The Occupational Safety and Health Administration (OSHA) has approved a number of State Plans, and now they want to hear your thoughts on them.
At an informal stakeholder meeting scheduled for June 25, 2012, OSHA will be taking comments, encouraging suggestions, and holding forums on the new State Plans. They want to know whether you think they’re as good as the federal safety and health regulations that were created by the Occupational Safety and Health Act of 1970.
What is a State Plan?
In addition to setting federal workplace safety and health standards, giving OSHA the power to enforce those standards, and establishing training programs for both employers and employees, the Occupational Safety and Health Act of 1970 also encourages individual states to come up with their own plans to make sure that workplaces are safe. OSHA is responsible for approving each State Plan, and the main requirement is that each state program is “at least as effective” as the federal standards.
So far, OSHA has approved 27 state plans. Most of them apply to workers in both the private and public sectors. However, five of the plans only cover employees in the public sector.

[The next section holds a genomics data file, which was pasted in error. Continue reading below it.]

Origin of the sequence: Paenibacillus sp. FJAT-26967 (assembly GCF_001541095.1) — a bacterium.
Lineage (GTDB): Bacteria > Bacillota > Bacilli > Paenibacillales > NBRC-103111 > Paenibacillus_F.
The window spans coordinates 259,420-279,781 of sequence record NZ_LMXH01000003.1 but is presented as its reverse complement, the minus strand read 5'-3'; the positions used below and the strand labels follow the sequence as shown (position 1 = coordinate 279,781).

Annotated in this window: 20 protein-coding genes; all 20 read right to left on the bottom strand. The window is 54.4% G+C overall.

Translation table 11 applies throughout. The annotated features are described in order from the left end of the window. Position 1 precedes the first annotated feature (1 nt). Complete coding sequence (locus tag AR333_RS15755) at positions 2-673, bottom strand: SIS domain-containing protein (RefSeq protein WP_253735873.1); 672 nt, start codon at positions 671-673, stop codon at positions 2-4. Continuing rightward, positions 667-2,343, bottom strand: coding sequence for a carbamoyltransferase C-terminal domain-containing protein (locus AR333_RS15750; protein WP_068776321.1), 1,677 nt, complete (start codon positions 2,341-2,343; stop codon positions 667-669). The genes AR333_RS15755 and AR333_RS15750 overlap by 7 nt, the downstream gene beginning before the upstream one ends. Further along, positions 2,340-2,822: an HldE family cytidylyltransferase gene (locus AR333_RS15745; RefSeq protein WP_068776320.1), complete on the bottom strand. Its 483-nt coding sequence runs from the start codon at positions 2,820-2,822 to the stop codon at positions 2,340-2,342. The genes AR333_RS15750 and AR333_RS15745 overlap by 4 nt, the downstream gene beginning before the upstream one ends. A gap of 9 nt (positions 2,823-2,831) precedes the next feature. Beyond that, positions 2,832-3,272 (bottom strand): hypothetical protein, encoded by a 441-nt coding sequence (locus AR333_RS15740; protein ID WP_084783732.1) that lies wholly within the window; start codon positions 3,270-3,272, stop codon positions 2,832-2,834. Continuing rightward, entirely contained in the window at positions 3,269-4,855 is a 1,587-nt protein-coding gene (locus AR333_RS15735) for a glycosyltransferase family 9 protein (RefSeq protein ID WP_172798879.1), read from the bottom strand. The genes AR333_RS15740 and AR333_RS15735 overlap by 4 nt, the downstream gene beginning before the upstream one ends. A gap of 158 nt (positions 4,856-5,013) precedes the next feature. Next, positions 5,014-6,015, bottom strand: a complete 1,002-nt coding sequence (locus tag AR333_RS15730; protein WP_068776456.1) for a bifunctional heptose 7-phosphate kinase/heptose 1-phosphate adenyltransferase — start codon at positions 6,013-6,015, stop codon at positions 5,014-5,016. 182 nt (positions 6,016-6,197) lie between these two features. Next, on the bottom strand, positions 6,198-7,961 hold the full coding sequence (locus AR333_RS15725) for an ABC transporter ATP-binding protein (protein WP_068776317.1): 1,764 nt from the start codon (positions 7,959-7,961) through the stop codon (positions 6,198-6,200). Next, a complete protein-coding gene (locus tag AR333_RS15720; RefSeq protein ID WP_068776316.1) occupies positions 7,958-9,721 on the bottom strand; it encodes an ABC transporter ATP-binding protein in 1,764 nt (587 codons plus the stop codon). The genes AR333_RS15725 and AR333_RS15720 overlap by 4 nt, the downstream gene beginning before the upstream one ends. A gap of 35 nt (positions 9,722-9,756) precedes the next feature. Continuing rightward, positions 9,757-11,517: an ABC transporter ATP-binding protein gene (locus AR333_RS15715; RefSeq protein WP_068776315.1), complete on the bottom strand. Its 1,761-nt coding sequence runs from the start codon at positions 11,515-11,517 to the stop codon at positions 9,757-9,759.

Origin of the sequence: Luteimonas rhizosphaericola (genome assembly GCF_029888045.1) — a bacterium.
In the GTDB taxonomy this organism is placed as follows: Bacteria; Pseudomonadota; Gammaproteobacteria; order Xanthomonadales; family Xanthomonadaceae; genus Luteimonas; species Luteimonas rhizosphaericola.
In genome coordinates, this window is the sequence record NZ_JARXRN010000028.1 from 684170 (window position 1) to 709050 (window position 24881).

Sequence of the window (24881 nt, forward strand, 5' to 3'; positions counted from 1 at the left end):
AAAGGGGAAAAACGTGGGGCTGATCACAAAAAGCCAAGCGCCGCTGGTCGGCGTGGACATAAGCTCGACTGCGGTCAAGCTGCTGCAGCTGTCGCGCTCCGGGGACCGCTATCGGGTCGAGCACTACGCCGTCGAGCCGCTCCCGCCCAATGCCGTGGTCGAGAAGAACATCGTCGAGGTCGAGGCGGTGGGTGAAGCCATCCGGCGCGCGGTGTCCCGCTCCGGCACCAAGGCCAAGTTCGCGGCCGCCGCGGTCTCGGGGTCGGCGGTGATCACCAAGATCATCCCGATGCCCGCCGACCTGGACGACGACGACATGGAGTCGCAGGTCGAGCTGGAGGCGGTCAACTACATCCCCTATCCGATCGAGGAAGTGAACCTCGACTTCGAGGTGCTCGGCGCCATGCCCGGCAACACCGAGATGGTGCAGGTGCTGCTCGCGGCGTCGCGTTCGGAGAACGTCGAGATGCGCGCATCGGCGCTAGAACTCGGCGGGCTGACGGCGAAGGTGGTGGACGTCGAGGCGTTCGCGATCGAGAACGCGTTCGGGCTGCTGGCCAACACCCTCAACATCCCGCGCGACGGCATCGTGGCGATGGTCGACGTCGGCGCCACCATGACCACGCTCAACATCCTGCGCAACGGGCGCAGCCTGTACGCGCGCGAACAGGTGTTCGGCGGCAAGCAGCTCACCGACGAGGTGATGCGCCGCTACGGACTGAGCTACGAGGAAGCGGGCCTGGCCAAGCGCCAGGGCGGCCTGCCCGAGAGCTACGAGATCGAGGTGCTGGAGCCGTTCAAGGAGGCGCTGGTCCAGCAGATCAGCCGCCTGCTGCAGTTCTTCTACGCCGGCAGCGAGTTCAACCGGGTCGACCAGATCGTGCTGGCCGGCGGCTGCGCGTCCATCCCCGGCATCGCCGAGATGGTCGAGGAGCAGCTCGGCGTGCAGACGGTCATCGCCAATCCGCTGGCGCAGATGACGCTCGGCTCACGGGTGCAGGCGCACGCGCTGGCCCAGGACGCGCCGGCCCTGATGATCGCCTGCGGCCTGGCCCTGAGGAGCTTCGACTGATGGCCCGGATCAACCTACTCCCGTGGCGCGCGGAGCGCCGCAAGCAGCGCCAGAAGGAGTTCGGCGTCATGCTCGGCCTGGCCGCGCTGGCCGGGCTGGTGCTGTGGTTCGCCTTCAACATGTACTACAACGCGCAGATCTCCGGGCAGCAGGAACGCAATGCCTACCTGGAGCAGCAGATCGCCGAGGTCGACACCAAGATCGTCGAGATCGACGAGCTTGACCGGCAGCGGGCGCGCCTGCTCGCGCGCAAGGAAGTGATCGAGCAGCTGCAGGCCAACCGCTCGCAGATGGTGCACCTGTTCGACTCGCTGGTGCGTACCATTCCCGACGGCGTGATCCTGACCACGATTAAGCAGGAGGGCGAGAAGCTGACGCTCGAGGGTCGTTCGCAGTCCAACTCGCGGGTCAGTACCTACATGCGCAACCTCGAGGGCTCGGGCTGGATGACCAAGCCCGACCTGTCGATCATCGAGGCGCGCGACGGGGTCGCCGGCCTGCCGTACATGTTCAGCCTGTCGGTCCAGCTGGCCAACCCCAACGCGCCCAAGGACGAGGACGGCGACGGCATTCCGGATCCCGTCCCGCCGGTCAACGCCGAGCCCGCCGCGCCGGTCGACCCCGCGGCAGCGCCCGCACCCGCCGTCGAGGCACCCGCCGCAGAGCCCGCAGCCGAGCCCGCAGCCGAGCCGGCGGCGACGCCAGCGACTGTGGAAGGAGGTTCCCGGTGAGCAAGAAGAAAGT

Right now, OSHA is working with the Department of Labor and officials who worked on each approved State Plan to create a system for OSHA to monitor and evaluate each State Plan’s effectiveness. You’ll be able to check out the details of that system on OSHA’s website before the June meeting.
If you’re interested in attending the meeting — either as a stakeholder or as a non-participating observer — you’ll need to email, fax, or mail a letter to OSHA before June 11th. Even if you can’t make it in person, you’ll have a chance to submit written comments before the meeting.
As for the meeting itself, it will be held on June 25th, from 10 a.m. to 1 p.m., at the U.S. Department of Labor, 200 Constitution Ave., N.W., Room N-3437, Washington, DC 20210. For more information, visit OSHA’s website.